Tuesday 5th February 2019 at  7pm

Speaker: Dr. Jim Andrew

In 2019 we shall be commemorating the life of James Watt who died in Birmingham 200 years ago on 25th August 1819.

Watt was born in 1736 and grew up in Greenock, west of Glasgow where he trained as an instrument maker.  In about 1763 he was asked to repair a small Newcomen steam engine.  He did and eventually went on to become the greatest steam engineer of his time.  In 1774 Watt arrived in Birmingham where in partnership with Matthew Boulton, he dominated the designing of powerful steam engines for some twenty years.  But why was Watt attracted to Birmingham, the town and its folks? We shall find out about the advantages offered to Watt by Birmingham Society and the many innovations that brought him lasting fame.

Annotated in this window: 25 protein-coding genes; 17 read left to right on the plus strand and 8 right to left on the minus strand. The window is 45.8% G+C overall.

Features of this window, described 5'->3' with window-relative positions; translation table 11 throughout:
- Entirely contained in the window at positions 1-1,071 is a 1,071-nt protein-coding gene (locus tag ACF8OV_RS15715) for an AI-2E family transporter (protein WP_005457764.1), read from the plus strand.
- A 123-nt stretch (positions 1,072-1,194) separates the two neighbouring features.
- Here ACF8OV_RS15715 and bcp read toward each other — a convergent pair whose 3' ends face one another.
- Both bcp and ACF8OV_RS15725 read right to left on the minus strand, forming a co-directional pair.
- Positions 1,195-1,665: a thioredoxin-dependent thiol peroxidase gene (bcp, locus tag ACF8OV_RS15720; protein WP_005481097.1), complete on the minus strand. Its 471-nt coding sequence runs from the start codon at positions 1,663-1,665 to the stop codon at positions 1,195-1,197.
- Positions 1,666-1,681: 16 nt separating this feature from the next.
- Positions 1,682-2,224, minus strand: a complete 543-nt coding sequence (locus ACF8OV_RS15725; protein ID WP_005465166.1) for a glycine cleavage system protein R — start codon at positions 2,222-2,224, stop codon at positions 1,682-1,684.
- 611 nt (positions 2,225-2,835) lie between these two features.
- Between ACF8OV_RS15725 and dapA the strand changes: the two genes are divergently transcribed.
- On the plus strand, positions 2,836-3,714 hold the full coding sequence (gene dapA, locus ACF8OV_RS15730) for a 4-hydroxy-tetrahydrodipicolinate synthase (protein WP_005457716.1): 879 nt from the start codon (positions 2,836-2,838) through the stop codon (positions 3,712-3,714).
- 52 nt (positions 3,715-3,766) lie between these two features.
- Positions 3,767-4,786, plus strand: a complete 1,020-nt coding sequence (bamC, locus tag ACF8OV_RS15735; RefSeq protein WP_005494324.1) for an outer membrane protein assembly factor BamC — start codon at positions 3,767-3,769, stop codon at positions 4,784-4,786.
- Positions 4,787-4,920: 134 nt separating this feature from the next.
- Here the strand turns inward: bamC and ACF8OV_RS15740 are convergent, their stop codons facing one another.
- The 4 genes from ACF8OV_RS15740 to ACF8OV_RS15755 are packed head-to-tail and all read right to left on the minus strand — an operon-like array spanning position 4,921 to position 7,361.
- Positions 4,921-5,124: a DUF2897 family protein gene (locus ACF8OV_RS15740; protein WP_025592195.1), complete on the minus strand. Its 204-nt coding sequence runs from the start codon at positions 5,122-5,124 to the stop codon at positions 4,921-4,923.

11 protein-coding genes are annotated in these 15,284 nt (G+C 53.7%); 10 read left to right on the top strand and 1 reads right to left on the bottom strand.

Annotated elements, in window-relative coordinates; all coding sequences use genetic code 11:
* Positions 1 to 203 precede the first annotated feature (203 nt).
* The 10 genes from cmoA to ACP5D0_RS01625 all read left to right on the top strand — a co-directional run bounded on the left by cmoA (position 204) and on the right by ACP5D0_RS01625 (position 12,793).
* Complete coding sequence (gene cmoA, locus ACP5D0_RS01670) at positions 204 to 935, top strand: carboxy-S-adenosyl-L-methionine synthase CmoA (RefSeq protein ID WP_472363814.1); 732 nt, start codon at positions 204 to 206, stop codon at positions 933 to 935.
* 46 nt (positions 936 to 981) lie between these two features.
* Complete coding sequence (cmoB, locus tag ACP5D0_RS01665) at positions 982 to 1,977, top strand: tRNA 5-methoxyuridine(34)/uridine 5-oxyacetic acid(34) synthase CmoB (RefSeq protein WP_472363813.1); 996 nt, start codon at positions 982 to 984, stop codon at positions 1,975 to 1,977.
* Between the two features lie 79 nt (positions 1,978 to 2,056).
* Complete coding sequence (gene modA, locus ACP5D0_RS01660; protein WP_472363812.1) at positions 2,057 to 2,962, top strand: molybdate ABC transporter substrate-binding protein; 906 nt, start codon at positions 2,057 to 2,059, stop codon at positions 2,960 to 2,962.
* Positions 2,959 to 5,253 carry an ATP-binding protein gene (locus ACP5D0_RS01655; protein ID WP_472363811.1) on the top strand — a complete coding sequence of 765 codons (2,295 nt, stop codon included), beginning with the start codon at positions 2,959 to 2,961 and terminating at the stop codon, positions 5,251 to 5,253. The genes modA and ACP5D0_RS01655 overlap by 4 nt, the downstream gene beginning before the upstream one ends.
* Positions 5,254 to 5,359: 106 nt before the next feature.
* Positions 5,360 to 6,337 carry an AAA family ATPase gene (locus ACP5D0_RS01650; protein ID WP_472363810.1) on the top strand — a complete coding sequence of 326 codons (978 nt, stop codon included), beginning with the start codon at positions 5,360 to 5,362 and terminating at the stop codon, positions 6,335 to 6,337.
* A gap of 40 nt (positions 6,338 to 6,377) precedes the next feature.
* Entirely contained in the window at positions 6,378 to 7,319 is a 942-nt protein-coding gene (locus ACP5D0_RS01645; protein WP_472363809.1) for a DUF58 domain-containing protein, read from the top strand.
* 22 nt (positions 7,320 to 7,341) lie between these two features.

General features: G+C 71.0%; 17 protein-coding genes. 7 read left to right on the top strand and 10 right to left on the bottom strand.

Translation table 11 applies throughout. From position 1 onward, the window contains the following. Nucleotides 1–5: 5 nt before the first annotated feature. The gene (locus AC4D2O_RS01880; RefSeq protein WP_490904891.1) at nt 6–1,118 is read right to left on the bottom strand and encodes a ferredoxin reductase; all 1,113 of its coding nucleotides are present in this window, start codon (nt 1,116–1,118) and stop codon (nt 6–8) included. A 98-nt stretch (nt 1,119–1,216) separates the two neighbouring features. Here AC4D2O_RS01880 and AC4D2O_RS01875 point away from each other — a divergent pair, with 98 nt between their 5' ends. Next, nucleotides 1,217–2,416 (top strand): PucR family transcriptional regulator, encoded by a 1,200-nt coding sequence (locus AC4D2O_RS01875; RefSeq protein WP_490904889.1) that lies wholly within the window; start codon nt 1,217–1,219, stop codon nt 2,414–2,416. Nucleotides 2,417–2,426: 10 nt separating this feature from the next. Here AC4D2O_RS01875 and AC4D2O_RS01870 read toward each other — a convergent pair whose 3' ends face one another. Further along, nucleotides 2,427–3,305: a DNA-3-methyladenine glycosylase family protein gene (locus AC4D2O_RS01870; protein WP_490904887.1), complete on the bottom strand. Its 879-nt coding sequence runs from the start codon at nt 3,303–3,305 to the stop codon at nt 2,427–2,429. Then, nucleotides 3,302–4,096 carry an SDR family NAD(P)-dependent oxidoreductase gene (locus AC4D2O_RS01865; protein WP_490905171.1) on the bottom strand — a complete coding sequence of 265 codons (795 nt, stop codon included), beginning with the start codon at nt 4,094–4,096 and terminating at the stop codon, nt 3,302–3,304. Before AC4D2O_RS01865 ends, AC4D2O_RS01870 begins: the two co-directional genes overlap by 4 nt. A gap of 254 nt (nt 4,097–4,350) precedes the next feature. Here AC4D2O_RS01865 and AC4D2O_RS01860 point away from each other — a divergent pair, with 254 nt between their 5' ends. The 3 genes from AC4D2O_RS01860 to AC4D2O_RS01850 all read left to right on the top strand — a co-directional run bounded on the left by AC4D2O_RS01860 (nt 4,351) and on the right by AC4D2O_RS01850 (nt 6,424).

Jim Andrew is a mechanical engineer who worked in industry and as a pollution inspector with Birmingham Council before moving to senior staff at the City’s Museum of Science & Industry in 1974.  His PhD was awarded in 1991 for research on Boulton and Watt and the 1779 engine in the Museum which James Watt designed.  His research interests have ranged across many aspects of technology and the technical collections held in the Birmingham Museums.


This lecture will take place at the BMI.

“The Lunar Society’s Welcome to a Scottish Inventor”

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